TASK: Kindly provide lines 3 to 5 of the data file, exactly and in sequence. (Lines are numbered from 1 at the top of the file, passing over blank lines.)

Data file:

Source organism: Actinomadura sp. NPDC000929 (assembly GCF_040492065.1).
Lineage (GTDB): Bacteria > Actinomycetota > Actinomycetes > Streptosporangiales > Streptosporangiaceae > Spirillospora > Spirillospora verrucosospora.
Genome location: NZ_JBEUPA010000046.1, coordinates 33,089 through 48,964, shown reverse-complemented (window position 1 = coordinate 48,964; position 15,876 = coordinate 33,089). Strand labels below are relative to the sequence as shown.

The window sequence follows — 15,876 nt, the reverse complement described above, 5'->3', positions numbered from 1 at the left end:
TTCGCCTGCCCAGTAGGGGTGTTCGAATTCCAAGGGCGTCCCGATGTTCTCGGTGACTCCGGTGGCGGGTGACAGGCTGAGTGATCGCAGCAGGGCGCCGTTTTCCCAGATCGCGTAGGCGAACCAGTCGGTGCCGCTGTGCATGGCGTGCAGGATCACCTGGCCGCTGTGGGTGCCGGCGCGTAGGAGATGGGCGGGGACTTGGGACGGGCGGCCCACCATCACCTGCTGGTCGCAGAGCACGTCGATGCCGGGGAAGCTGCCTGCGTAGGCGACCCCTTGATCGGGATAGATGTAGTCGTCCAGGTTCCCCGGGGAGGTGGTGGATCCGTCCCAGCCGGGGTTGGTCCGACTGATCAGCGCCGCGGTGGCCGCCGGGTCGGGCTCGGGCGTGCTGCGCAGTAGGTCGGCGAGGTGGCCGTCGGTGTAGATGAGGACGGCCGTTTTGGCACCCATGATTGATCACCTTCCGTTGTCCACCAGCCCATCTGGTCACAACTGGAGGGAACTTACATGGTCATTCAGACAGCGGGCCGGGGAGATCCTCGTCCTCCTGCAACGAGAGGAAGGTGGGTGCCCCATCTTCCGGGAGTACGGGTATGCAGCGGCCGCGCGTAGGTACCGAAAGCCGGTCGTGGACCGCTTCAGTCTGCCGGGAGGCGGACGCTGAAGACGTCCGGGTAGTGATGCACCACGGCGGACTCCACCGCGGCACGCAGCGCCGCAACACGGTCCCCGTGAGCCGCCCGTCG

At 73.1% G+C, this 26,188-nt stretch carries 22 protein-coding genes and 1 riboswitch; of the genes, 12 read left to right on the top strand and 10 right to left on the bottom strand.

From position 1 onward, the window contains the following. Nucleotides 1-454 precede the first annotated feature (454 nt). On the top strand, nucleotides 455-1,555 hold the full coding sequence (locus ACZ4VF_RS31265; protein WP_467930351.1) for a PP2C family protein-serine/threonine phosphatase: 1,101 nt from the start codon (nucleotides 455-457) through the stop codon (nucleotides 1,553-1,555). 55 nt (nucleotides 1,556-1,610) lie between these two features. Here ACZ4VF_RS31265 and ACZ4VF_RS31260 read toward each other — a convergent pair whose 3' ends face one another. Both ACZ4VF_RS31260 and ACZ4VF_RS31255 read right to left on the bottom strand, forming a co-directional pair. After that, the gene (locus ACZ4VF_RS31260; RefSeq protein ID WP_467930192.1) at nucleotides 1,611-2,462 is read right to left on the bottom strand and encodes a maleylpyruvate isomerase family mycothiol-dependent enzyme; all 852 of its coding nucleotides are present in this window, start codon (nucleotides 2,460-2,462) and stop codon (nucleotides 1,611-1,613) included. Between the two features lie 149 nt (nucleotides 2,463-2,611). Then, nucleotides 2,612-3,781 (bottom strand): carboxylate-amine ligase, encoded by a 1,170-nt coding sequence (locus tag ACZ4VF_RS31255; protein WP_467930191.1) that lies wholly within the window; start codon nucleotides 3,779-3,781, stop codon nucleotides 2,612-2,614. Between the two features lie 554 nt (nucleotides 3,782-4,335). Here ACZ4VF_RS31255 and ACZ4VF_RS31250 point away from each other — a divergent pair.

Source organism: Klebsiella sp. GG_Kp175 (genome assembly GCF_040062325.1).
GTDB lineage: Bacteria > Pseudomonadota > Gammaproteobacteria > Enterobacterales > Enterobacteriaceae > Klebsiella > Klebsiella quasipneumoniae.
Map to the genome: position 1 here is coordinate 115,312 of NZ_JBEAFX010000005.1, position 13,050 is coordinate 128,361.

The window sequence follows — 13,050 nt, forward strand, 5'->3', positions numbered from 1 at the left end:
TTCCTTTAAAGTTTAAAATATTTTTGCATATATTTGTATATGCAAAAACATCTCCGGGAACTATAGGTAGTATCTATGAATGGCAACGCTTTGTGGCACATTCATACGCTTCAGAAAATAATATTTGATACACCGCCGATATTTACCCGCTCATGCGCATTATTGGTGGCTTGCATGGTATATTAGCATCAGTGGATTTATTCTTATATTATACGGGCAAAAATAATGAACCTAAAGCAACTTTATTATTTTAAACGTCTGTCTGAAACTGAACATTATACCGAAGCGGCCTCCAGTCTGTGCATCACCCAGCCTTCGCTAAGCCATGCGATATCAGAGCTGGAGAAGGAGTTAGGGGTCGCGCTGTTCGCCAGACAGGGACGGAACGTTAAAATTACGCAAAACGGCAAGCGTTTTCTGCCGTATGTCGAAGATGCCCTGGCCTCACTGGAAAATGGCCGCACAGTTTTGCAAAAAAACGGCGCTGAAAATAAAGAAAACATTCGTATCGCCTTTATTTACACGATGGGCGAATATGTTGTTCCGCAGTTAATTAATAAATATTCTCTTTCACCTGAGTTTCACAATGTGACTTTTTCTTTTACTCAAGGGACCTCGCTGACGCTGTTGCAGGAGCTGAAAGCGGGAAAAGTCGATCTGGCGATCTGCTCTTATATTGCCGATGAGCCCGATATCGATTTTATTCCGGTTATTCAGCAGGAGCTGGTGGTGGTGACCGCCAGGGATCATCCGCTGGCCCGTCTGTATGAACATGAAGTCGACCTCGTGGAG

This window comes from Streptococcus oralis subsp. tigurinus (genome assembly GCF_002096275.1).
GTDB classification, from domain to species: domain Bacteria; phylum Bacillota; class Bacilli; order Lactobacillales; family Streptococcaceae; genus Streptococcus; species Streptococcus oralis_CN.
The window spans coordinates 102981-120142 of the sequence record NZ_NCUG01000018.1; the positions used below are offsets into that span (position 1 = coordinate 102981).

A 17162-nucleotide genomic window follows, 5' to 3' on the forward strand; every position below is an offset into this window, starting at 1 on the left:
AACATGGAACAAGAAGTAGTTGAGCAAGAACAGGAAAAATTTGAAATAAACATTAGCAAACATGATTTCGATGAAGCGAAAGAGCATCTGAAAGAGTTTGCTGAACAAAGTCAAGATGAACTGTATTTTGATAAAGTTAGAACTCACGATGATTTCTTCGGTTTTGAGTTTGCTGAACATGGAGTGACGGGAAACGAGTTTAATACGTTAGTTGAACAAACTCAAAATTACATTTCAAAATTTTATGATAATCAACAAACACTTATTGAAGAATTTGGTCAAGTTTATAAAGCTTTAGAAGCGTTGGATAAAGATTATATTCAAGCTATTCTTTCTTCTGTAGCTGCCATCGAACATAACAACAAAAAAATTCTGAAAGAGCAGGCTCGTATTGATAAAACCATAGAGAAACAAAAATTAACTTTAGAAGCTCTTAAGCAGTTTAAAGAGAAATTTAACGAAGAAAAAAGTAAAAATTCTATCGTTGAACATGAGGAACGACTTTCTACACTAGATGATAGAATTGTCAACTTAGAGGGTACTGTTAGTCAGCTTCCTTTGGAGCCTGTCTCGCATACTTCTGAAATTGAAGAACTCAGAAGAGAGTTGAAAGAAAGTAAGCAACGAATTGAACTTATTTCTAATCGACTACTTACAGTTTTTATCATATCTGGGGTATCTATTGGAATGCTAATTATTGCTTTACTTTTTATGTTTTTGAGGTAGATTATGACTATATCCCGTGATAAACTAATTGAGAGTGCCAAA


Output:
Genome location: NZ_JBEUPA010000046.1, coordinates 33,089 through 48,964, shown reverse-complemented (window position 1 = coordinate 48,964; position 15,876 = coordinate 33,089). Strand labels below are relative to the sequence as shown.

The window sequence follows — 15,876 nt, the reverse complement described above, 5'->3', positions numbered from 1 at the left end:
TTCGCCTGCCCAGTAGGGGTGTTCGAATTCCAAGGGCGTCCCGATGTTCTCGGTGACTCCGGTGGCGGGTGACAGGCTGAGTGATCGCAGCAGGGCGCCGTTTTCCCAGATCGCGTAGGCGAACCAGTCGGTGCCGCTGTGCATGGCGTGCAGGATCACCTGGCCGCTGTGGGTGCCGGCGCGTAGGAGATGGGCGGGGACTTGGGACGGGCGGCCCACCATCACCTGCTGGTCGCAGAGCACGTCGATGCCGGGGAAGCTGCCTGCGTAGGCGACCCCTTGATCGGGATAGATGTAGTCGTCCAGGTTCCCCGGGGAGGTGGTGGATCCGTCCCAGCCGGGGTTGGTCCGACTGATCAGCGCCGCGGTGGCCGCCGGGTCGGGCTCGGGCGTGCTGCGCAGTAGGTCGGCGAGGTGGCCGTCGGTGTAGATGAGGACGGCCGTTTTGGCACCCATGATTGATCACCTTCCGTTGTCCACCAGCCCATCTGGTCACAACTGGAGGGAACTTACATGGTCATTCAGACAGCGGGCCGGGGAGATCCTCGTCCTCCTGCAACGAGAGGAAGGTGGGTGCCCCATCTTCCGGGAGTACGGGTATGCAGCGGCCGCGCGTAGGTACCGAAAGCCGGTCGTGGACCGCTTCAGTCTGCCGGGAGGCGGACGCTGAAGACGTCCGGGTAGTGATGCACCACGGCGGACTCCACCGCGGCACGCAGCGCCGCAACACGGTCCCCGTGAGCCGCCCGTCG